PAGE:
Sarah’s unknown father had her educated at a fashionable boarding school in the Paris suburb of Auteuil — where she made her stage debut as Queen of the Fairies — and then, with the Duc de Morny’s support, at a convent.

In May 1856, Sarah and her two younger sisters were baptised. Sarah’s certificate of baptism names her father as Édouard Bernhardt; this is a red herring, as this was the name of her maternal uncle.

Sarah was drawn to the dramatic potential of becoming a nun or a goatherd, and her mother had set her up with a chaperone and hoped to marry her off, but one evening, as Sarah told it, the Duc de Morny took her to the Comédie Francaise to see Racine’s Brittanicus. She burst into tears when the curtain went up, and that was that.

The chaperone became Sarah’s lifelong companion, and one of several substitute mothers.

Morny’s influence secured Sarah a place at the Paris Conservatory, and then a job with the Comédie-Française. She was not a distinguished student or performer.

She was skinny in an age that preferred zaftig women, and though her diction was clear, her voice was not yet strong. She was, however, unconventionally beautiful, with red-gold, curly hair, a strong forehead and nose and striking, blue-green eyes.

“She has the head of a virgin and the body of a broomstick,” quipped Dumas fils, though this was already only half-true.

Sarah launched her amorous and stage careers almost simultaneously, with a cavalry officer and the lead role in Racine’s Iphigénie. In 1864, her only son Maurice was born — his father was probably a Belgian, the Prince de Ligne — and she stopped acting for two years.

Gottlieb believes that Sarah was now “living by her wits — and her body”. Cultivating what she called a “menagerie” of admirers in the white-satin salon of her new apartment, she slid back into her mother’s world for two or three years, before her ambition and her devotion to Maurice drove her back to the stage.

In 1868, the critics and crowds came around when she played the female lead in Kean, by Dumas fils.

Et la femme créa le star is full of pictures of Bernhardt in character as Joan of Arc, Cleopatra and Hamlet, striking the almost archaic, stiff poses that used to stand for tragedy, as well as studiously candid portraits and snapshots of Bernhardt engaged in almost normal activities as she plays the offstage star called “Sarah Bernhardt”.

Her costumes, surprisingly diminutive and beautifully made, are in display cases, as if also frozen in time. Further raw materials of the legend lie in a detritus of programmes, reviews and cartoons, in her jewellery and in her surprisingly accomplished sculptures.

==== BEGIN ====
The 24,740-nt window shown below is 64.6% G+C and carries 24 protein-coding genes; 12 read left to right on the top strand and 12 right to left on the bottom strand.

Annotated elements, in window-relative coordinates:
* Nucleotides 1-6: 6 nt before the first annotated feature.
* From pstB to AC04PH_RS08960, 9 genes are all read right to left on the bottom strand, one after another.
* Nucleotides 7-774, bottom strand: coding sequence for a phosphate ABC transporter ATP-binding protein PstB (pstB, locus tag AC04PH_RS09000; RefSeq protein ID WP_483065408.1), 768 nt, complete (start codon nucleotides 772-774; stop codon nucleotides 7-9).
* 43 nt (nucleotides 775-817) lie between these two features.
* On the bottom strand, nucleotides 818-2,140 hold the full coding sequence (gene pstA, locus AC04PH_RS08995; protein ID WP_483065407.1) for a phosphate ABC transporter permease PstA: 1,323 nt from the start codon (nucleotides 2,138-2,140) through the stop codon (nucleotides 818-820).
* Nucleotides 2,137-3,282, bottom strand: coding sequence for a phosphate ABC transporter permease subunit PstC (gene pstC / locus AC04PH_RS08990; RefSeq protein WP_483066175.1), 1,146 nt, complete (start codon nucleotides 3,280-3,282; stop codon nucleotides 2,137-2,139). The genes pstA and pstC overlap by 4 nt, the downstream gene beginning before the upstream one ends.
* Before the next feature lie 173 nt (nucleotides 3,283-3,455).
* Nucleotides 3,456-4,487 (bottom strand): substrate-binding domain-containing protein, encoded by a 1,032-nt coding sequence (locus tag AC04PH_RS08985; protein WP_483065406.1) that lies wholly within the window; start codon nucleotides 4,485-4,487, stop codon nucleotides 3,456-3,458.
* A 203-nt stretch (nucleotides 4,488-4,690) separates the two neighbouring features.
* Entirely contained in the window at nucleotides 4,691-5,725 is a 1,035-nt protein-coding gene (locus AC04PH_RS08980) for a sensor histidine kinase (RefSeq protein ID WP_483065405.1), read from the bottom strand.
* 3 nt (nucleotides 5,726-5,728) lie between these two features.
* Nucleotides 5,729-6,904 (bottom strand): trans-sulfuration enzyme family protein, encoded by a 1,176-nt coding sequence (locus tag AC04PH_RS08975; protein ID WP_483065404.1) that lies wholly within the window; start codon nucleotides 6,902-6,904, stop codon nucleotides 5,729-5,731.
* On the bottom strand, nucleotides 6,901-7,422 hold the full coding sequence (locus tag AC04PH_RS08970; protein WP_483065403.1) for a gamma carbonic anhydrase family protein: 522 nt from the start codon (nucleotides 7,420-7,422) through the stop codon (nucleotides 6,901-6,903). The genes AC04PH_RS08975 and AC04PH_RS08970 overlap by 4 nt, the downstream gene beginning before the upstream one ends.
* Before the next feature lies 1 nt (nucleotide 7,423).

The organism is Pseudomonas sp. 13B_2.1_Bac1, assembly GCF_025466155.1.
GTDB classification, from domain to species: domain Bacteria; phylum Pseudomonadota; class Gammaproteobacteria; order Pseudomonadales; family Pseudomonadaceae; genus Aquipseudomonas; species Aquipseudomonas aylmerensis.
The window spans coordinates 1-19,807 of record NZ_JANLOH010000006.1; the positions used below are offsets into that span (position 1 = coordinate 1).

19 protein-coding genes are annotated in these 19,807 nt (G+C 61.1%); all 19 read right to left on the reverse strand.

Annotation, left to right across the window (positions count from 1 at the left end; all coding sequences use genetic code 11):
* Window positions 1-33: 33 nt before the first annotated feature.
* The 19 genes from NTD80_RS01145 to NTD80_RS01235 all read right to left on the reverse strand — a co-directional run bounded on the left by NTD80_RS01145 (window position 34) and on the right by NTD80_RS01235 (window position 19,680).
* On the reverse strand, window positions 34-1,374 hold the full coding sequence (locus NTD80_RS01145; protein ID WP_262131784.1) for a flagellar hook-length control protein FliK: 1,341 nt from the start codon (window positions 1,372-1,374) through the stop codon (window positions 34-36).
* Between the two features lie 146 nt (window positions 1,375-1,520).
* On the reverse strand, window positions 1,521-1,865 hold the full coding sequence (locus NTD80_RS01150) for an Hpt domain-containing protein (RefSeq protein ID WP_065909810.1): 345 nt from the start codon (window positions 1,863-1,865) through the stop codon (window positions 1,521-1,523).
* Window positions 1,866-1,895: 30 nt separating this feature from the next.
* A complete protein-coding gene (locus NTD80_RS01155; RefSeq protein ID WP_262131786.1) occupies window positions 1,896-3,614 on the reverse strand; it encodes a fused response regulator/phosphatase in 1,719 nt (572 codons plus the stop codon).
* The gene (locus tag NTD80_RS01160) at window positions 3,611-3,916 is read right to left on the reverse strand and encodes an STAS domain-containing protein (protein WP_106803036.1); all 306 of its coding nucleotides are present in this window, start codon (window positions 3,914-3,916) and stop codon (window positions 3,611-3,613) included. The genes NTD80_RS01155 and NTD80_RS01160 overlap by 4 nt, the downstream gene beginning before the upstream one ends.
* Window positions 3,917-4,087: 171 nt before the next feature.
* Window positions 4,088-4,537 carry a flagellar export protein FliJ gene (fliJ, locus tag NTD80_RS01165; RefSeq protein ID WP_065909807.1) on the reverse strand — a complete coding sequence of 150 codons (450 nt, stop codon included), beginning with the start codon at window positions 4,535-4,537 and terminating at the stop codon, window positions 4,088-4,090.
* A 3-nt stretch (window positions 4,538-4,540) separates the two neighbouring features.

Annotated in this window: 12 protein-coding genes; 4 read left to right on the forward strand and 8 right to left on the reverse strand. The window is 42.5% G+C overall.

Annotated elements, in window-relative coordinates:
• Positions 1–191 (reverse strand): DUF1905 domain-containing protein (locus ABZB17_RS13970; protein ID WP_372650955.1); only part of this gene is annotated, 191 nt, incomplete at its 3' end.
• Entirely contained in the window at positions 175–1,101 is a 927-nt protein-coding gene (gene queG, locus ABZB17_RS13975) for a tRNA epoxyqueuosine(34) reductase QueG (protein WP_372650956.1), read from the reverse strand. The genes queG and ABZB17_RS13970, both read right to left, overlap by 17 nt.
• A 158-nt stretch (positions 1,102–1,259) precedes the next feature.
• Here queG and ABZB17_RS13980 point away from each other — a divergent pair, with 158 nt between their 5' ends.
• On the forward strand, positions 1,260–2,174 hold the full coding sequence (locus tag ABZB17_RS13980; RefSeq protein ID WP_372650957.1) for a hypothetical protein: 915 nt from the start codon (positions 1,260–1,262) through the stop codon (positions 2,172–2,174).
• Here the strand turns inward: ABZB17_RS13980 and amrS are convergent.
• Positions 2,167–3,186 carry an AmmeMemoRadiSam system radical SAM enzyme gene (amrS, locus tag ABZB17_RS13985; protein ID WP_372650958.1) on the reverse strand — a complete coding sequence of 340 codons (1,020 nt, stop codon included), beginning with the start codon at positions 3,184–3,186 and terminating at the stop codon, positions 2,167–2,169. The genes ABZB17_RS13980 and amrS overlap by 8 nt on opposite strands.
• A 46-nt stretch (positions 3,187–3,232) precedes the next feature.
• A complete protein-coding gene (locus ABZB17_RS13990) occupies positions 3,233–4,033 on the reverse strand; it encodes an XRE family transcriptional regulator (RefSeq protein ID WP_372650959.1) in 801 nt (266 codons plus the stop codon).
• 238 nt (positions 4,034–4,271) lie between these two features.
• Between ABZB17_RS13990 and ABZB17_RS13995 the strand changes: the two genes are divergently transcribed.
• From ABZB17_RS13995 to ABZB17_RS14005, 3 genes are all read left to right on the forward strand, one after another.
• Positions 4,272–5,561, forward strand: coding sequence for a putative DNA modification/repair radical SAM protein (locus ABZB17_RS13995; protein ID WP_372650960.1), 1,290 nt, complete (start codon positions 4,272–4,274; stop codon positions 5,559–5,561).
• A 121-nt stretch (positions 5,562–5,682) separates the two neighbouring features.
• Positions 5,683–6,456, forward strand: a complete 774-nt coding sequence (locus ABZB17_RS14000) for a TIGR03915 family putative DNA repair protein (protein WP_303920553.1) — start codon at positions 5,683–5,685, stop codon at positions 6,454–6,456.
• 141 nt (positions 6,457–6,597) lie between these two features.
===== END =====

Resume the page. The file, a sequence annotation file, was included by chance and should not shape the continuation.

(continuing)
None of this would be of interest to anyone apart from historians of the theatre, were it not for Bernhardt’s celebrity.

Bernhardt was in the habit of confiding fictious versions of her past to friends, family members and trusted journalists.

Her own unreliable memoir is called My Double Life. But the doubling is not just between life onstage and off, or even between the grubby obscurity of her origins and the glamorous celebrity that she worked so hard to attain, but also between her Jewishness, which she masked but did not deny, and her fame as an icon of republican France.

While Bernhardt was the global face of France, her face was the subject of antisemitic cartooning back home. Proust’s Swann is accepted in society so long as he hides his Jewishness, but Bernhardt’s Jewishness was essential to her fame, for the 19th century’s new science of race was a kind of licence to act out the clichés.

For Disraeli, that meant ancient claims to intelligence and nobility. For Bernhardt, the Mediterranean irrationalism of tragic drama, and its modern return in Wilde’s oversexed and domineering Salome.

The Goncourt brothers, the sleazeball literary gossips whose diaries are an invaluable barometer of artistic and social snobbery, called Bernhardt a freak.

She had an unnatural “masculine build”, and her vampiric stamina allowed her to spit blood “with no more effect on her constitution than if she were spitting gobs”. The Goncourts also opined that “Jewry and the South” had conquered Paris, and thought Dreyfus was guilty.

Apart from a single cartoon and a caption reference to the Dreyfus Affair, Et la femme créa le star avoids these indelicate facts.

It is strange that in this, our age of identity politics, the centenary of her death is marked with an exhibition that skates past her Jewishness. Perhaps this is partly due to her success, which encourages the mythographical urge to “print the legend”.

In her lifetime, Bernhardt merged her image with that of France. Her last great role, and one of several in which she cross-dressed, was in L’Aiglon (The Eagle), in which she played Bonaparte’s son.

The amputation in 1915 of a leg due to gangrene has a strange synchrony with the loss of limbs and lives in the trenches. Her massive funeral cortège in 1923 was the popular equivalent of a state funeral.

Disraeli remains the odd man out among British prime ministers, but Bernhardt is now fully assimilated into French culture.

‘Et la femme créa le star’ is at Le Petit Palais, Paris until August 27